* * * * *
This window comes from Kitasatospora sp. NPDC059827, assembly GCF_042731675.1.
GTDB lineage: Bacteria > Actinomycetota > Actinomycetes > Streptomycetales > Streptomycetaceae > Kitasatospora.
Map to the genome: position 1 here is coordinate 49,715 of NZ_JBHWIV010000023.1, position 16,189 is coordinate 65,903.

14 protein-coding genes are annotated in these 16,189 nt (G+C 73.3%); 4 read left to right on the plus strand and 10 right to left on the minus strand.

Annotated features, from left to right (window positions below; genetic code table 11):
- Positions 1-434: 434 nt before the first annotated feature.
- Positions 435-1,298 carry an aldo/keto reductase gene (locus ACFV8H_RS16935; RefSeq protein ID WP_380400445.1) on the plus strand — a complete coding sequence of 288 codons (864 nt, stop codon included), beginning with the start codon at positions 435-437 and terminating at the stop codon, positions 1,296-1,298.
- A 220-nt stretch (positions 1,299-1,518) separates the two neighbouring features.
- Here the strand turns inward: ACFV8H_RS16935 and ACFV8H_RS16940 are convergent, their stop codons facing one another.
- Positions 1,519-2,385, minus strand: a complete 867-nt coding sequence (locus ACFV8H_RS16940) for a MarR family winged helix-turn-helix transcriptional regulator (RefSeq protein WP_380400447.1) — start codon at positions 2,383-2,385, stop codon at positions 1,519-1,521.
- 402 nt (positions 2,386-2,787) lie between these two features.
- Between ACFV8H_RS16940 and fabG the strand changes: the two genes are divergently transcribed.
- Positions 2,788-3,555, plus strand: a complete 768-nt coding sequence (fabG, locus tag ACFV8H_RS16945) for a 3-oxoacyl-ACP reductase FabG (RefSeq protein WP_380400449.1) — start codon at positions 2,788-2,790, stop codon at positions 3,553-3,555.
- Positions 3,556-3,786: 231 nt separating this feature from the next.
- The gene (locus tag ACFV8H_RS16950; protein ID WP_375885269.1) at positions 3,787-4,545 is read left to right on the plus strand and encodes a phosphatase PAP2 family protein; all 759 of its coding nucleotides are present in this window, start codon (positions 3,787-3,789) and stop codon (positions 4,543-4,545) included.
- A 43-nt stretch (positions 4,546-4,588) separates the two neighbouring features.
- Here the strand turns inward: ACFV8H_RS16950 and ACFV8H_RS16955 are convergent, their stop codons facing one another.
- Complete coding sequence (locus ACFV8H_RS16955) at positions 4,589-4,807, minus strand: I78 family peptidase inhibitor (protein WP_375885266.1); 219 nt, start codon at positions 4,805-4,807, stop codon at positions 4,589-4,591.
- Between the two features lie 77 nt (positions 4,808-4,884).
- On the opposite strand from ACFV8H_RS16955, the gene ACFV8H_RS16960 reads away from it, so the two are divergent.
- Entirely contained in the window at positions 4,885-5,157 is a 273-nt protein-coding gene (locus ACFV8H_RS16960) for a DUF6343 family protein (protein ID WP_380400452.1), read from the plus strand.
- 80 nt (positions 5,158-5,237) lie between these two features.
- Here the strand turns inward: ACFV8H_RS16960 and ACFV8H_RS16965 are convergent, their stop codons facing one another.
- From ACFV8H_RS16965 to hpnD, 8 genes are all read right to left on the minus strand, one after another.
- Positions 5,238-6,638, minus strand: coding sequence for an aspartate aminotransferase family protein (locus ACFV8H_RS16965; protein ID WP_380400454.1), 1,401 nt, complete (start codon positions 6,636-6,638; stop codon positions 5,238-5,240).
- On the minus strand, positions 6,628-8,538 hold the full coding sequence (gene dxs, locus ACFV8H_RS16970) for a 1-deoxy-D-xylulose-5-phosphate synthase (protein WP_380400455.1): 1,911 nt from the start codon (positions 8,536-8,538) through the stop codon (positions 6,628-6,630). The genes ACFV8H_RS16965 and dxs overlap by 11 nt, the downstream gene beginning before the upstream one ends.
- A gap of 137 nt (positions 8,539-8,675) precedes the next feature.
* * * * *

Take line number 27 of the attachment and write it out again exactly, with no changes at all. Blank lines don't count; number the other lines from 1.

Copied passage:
- A gap of 137 nt (positions 8,539-8,675) precedes the next feature.